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Managing for Stakeholders Can Pay Off in the Long-Term

The authors apply a stakeholder management lens to the recurring question: why do some firms have higher financial performance than others?

The authors apply a stakeholder management lens to the recurring question: why do some firms have higher financial performance than others? Researchers examine how a company’s approach to stakeholder relationships can lead to competitive advantage. They focus on 1) how managing for stakeholders can give firms more knowledge about their stakeholders preferences, and 2) how this knowledge can translate into additional value.


All firms have stakeholders—employees, managers, customers, suppliers, owners—but the amount of time, energy and money firms devote to them varies. While research suggests investing to keep stakeholders happy may help the bottom line, it is difficult to justify extra effort or resources without knowing the benefits. In this paper, the authors examine how and when investing in stakeholders can pay off in the long-term.


  • A firm “managing for stakeholders” allocates more resources to them than would be necessary for normal operations, resulting in more stock options, better customer service, or shared cost savings. For example, a chain of coffee houses might provide health benefits to part-time employees.

  • In return, stakeholders reveal information about what they want, allowing the firm to better meet their needs e.g. designing a new product or offer for customers.

  • Trust is key. A firm could easily exploit knowledge they receive. Stakeholders expect reciprocity and fairness.

  • Managing for stakeholders can pay off through 1) increased demand for products/services or better efficiency in providing them, 2) ideas for innovative ways to satisfy stakeholders, and 3) an improved ability to respond to surprises like changes in technology, regulation, or relative prices.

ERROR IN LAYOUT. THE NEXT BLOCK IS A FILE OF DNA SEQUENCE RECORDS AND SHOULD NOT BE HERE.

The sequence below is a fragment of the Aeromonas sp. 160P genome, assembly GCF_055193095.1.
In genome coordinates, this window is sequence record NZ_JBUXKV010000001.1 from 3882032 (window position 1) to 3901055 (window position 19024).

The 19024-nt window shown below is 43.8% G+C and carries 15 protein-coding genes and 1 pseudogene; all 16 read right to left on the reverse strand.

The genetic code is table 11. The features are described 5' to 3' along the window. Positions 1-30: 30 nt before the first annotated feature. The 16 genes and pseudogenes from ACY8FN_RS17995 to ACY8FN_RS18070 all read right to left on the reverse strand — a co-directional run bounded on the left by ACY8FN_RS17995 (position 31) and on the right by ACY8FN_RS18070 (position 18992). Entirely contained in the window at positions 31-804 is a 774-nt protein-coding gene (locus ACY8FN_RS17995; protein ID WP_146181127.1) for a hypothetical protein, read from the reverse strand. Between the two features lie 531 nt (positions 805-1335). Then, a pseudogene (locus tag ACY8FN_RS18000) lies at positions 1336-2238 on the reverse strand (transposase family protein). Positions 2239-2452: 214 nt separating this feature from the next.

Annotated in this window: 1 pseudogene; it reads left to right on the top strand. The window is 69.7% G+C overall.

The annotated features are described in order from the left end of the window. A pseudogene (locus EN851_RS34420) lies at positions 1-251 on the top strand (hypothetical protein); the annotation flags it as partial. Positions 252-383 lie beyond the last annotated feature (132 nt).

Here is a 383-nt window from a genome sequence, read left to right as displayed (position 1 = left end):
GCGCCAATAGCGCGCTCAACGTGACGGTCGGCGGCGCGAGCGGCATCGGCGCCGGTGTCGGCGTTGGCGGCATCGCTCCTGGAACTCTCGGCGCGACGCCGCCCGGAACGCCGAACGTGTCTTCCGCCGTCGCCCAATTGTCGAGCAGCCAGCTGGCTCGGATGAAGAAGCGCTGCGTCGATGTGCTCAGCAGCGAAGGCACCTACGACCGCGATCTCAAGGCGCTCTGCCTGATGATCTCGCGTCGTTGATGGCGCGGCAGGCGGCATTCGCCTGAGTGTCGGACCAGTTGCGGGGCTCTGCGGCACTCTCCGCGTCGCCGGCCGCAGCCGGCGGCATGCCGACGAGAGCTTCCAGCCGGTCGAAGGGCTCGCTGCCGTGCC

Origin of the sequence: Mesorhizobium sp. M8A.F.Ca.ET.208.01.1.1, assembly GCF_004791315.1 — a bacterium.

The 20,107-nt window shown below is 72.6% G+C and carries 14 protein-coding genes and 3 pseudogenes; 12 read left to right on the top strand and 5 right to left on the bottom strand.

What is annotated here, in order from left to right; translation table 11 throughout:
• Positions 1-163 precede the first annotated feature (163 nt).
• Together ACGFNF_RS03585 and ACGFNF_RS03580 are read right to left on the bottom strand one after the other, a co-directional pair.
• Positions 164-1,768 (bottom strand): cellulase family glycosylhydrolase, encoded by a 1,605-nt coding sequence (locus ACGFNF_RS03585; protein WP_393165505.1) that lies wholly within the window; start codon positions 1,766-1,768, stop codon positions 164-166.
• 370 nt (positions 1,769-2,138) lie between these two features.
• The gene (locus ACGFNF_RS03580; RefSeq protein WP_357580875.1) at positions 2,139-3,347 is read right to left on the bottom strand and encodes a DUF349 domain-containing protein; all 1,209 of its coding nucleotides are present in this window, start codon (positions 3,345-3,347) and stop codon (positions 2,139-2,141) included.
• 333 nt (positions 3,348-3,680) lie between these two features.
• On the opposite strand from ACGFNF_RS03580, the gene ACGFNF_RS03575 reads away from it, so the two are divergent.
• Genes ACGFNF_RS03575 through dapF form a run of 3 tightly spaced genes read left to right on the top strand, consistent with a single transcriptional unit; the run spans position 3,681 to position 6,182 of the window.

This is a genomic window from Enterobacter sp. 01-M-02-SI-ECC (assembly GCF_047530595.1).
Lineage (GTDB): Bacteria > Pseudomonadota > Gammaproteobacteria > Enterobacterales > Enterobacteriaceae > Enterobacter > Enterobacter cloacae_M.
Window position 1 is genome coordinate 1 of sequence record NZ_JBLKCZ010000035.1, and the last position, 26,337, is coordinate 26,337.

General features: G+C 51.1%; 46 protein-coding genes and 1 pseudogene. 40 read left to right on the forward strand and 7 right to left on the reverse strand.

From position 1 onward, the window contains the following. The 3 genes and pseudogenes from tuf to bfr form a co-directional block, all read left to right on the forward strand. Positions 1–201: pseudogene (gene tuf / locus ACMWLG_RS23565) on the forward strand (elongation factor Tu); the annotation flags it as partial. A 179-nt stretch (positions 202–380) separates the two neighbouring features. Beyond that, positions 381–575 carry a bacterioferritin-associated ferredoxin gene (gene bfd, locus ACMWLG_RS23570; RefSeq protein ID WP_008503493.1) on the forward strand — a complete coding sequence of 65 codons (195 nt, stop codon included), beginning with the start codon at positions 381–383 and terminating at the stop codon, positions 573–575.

• Short-term thinking would discourage many firms from managing for stakeholders.

Implications for Managers

  • Manage for stakeholders to mitigate uncertainty. This approach may help you respond to sudden changes (e.g. a new regulation), or even provide advance warning if the shock involves your stakeholders (e.g. a pending strike).

  • Balance across stakeholders. Firms cannot satisfy all stakeholders at all times. When one stakeholder must compromise (e.g. employees taking a pay cut), they expect to be compensated in some way in the future. This requires balancing over time by the firm.

  • Be consistent.Don’t pick and choose individual stakeholders or contexts. Managing for stakeholders is a long-term solution based on trust, justice, and reciprocity. It may take time for stakeholders to disclose information, and time for the firm to learn how to use it.

  • Convert to capture value. Firms must translate the information into value – e.g. realize the value of the information, and how to apply it.

  • Don’t ‘give away the store’. It’s possible to allocate too many resources to stakeholders. Also, you’re unlikely to take full advantage if you are forced to over-allocate to powerful stakeholders, e.g. a strong union forcing firms to pay higher wages than the market rates.

Implications for Researchers

This paper leaves testing of the reasons for the relationship between managing for stakeholders and competitive advantage to future work. Researchers should examine which factors make stakeholders reveal their preferences, and identify new methods for measuring the value created.


The authors explain how and why managing for stakeholders can create value by examining the literature on firm competitiveness and performance and stakeholder management. While the authors draw on a few empirical studies to help explain the relationship, their reasoning is not tested in this article, indicating a need for future research.

Harrison, Jeffrey S., Douglas A. Bosse and Robert A. Phillips. (2010) Managing for stakeholders, stakeholder utility functions, and competitive advantage. Strategic Management Journal, 31:58-74.

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  • Pam Laughland

    Pam Laughland was Managing Director at the Network for Business Sustainability from 2011 to 2017, and previously was the organization's Knowledge Manager. Prior to joining NBS, Pamela held research positions at the Richard Ivey School of Business, Statistics Canada, and the University of Guelph. Her work has appeared in the Globe and Mail, the Ivey Business Journal and the International Journal of Biotechnology. She holds an MSc in Resource Economics from the University of Guelph.

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